How to Use “Only” Correctly?
Posted by Issa and Published on Mar 18, 2012
The modifier “only” should be carefully used. To speak or write clearly, “only“ must be placed before the word it affects. According to the position of only, the same words may be made to express very different meanings. Check out below sentences.
1. Only Mike beat five. (It means nobody else beat five but Mike.)
- Only Martha could solve the chess puzzle.
- Only Sidney is able to unlock the computer.
- Only Jill came to my birthday party last night.
2. Mike only beat five. (He did not do anything else (i.e. kill) but beat.)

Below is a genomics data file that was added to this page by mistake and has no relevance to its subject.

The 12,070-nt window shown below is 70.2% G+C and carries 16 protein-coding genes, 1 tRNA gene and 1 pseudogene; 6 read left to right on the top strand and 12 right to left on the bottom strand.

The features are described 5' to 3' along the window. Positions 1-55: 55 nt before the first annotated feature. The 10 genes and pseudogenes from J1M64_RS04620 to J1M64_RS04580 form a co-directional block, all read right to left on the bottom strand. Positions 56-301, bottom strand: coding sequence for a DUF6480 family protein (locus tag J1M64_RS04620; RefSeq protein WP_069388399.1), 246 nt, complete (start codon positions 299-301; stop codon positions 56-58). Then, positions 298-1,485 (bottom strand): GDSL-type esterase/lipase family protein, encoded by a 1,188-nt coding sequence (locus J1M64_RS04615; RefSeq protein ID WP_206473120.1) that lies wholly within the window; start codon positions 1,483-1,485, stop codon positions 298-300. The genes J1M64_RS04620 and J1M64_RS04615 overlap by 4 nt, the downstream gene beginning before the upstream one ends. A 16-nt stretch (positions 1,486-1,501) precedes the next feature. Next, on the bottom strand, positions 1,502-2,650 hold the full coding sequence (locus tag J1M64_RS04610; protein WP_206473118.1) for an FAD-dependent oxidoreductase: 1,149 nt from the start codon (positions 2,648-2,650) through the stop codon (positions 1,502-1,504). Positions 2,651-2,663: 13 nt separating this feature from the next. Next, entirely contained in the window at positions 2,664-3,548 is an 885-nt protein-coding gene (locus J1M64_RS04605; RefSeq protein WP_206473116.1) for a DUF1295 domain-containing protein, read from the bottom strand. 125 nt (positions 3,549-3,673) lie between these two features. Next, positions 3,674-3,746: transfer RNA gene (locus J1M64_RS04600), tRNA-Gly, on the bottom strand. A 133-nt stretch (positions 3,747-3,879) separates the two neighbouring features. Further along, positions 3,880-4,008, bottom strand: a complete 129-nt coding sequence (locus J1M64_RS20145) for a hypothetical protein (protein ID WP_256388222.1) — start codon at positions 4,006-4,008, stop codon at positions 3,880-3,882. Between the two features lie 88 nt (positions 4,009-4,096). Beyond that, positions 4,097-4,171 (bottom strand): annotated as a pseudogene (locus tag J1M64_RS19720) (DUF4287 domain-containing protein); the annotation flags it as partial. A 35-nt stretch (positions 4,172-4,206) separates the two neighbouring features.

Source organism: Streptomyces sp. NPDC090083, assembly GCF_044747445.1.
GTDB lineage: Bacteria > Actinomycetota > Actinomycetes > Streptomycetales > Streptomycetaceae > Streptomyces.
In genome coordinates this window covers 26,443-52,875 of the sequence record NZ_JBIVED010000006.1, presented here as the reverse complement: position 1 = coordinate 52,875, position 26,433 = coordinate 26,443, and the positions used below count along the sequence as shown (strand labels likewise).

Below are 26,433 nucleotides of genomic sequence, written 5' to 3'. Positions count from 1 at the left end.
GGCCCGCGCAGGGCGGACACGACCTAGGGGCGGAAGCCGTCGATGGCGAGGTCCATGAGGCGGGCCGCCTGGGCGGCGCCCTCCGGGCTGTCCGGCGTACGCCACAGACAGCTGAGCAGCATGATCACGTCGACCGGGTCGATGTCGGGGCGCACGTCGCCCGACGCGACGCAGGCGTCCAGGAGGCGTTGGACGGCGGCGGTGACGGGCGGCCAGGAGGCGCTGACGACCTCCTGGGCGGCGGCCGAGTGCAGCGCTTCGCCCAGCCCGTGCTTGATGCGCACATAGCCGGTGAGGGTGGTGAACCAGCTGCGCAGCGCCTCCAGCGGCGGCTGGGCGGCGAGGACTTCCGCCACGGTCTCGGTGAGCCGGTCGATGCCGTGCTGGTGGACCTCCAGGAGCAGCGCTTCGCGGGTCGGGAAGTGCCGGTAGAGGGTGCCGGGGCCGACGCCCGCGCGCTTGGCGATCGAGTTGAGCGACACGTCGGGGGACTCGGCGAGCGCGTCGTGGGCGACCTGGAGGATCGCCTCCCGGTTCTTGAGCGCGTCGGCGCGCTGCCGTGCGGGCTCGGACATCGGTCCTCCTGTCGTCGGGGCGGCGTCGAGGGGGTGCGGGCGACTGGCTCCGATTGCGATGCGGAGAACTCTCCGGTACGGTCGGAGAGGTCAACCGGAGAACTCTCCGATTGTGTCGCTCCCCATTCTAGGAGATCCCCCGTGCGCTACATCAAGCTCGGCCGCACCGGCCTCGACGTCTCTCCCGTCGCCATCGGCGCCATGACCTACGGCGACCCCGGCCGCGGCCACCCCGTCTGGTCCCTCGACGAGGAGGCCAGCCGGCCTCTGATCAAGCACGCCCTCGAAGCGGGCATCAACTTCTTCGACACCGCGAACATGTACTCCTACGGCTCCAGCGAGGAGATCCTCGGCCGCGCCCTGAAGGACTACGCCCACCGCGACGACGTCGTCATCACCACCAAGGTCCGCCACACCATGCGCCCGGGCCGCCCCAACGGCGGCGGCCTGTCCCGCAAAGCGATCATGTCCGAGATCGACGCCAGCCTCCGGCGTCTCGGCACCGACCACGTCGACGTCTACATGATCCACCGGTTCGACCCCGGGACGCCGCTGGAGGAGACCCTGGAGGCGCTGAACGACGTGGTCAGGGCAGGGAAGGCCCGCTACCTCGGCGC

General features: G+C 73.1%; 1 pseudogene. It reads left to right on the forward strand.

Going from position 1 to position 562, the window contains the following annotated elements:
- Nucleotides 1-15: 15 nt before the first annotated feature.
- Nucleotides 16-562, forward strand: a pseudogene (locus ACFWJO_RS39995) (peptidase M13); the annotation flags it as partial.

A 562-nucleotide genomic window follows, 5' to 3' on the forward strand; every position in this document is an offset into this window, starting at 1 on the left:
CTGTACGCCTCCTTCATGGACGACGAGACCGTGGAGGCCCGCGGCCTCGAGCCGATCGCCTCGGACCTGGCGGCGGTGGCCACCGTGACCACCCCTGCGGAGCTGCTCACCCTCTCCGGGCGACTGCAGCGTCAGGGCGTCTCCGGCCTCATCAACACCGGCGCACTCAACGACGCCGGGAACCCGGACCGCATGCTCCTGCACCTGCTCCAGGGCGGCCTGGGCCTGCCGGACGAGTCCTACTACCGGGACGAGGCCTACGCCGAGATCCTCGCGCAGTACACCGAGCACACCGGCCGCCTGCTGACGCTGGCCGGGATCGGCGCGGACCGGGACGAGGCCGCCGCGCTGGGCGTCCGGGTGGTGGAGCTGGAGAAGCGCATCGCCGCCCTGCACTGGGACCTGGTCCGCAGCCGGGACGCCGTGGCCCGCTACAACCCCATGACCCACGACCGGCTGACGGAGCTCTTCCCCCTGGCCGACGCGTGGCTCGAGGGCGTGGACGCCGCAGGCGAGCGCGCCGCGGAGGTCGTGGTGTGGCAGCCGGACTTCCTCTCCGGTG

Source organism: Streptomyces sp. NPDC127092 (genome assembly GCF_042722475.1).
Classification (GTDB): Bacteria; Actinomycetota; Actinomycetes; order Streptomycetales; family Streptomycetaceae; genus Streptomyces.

- He only checked his emails and left.
- Thelma only said “hi” and went straight to her room.
- We were only looking at the accessories.
3. Mike beat only five. (He beat no more than five persons.)
- Sandy reads only magazines.
- Mark played only badminton.
- Please pay only in coins.
Meanwhile, only at the beginning of a sentence has the same meaning as alone. This structure can be ambiguous so make sure to put emphasis or explain further what you meant. Consider below examples:
- Only Clara approved the motion. (Stress the word ‘Clara’ as you say this to emphasize that she alone agreed with the motion.)
- Only eleven came to her bridal shower. (A few more guests would have been better.
At times, only is improperly used for except or unless. Carefully look at below statements:
- Incorrect: The trains will not stop only when the bell rings.
- Correct: The trains will not stop except when the bell rings.
- Incorrect: Knowledge will not attract money, only it is organized and intelligently directed.
- Correct: Knowledge will not attract money, unless it is organized and intelligently directed.